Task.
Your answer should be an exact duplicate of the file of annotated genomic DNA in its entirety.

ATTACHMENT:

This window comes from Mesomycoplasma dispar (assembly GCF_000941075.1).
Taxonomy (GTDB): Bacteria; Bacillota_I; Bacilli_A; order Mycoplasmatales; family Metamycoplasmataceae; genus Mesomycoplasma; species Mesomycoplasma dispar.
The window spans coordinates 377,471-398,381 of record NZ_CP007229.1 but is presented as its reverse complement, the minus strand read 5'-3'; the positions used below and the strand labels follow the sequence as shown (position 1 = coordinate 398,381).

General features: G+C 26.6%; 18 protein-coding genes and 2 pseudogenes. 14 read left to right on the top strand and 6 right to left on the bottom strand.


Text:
This window comes from Mesomycoplasma dispar (assembly GCF_000941075.1).
Taxonomy (GTDB): Bacteria; Bacillota_I; Bacilli_A; order Mycoplasmatales; family Metamycoplasmataceae; genus Mesomycoplasma; species Mesomycoplasma dispar.
The window spans coordinates 377,471-398,381 of record NZ_CP007229.1 but is presented as its reverse complement, the minus strand read 5'-3'; the positions used below and the strand labels follow the sequence as shown (position 1 = coordinate 398,381).

General features: G+C 26.6%; 18 protein-coding genes and 2 pseudogenes. 14 read left to right on the top strand and 6 right to left on the bottom strand.